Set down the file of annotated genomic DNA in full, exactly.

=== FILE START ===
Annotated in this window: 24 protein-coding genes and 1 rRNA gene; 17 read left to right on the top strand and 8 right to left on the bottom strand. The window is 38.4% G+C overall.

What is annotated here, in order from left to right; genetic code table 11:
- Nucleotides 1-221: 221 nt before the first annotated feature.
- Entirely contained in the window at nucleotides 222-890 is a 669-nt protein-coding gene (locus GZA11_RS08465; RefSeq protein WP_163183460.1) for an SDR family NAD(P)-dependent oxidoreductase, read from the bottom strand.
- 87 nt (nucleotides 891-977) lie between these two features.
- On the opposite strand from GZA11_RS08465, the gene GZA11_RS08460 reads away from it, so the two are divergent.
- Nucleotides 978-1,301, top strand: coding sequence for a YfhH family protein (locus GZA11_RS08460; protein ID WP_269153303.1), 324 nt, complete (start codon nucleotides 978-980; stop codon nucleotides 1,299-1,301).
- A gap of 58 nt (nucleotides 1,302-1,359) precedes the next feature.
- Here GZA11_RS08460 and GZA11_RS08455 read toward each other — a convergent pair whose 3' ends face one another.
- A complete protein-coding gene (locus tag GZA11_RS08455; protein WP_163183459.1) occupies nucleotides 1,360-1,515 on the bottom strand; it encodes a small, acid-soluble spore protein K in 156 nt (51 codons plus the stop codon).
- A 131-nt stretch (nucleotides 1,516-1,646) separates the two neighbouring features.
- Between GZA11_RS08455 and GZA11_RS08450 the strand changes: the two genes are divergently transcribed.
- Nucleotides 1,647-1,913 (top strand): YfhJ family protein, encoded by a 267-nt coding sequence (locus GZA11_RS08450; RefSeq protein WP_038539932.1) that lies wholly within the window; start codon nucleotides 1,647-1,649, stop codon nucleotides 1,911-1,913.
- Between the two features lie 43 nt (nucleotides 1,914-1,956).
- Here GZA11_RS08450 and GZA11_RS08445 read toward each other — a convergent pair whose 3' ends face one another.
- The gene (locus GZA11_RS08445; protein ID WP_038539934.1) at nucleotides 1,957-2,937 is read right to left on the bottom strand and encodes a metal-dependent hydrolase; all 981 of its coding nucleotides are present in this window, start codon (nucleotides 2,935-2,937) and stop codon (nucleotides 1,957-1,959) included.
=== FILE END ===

Annotated in this window: 24 protein-coding genes and 1 rRNA gene; 17 read left to right on the top strand and 8 right to left on the bottom strand. The window is 38.4% G+C overall.

What is annotated here, in order from left to right; genetic code table 11:
- Nucleotides 1-221: 221 nt before the first annotated feature.
- Entirely contained in the window at nucleotides 222-890 is a 669-nt protein-coding gene (locus GZA11_RS08465; RefSeq protein WP_163183460.1) for an SDR family NAD(P)-dependent oxidoreductase, read from the bottom strand.
- 87 nt (nucleotides 891-977) lie between these two features.
- On the opposite strand from GZA11_RS08465, the gene GZA11_RS08460 reads away from it, so the two are divergent.
- Nucleotides 978-1,301, top strand: coding sequence for a YfhH family protein (locus GZA11_RS08460; protein ID WP_269153303.1), 324 nt, complete (start codon nucleotides 978-980; stop codon nucleotides 1,299-1,301).
- A gap of 58 nt (nucleotides 1,302-1,359) precedes the next feature.
- Here GZA11_RS08460 and GZA11_RS08455 read toward each other — a convergent pair whose 3' ends face one another.
- A complete protein-coding gene (locus tag GZA11_RS08455; protein WP_163183459.1) occupies nucleotides 1,360-1,515 on the bottom strand; it encodes a small, acid-soluble spore protein K in 156 nt (51 codons plus the stop codon).
- A 131-nt stretch (nucleotides 1,516-1,646) separates the two neighbouring features.
- Between GZA11_RS08455 and GZA11_RS08450 the strand changes: the two genes are divergently transcribed.
- Nucleotides 1,647-1,913 (top strand): YfhJ family protein, encoded by a 267-nt coding sequence (locus GZA11_RS08450; RefSeq protein WP_038539932.1) that lies wholly within the window; start codon nucleotides 1,647-1,649, stop codon nucleotides 1,911-1,913.
- Between the two features lie 43 nt (nucleotides 1,914-1,956).
- Here GZA11_RS08450 and GZA11_RS08445 read toward each other — a convergent pair whose 3' ends face one another.
- The gene (locus GZA11_RS08445; protein ID WP_038539934.1) at nucleotides 1,957-2,937 is read right to left on the bottom strand and encodes a metal-dependent hydrolase; all 981 of its coding nucleotides are present in this window, start codon (nucleotides 2,935-2,937) and stop codon (nucleotides 1,957-1,959) included.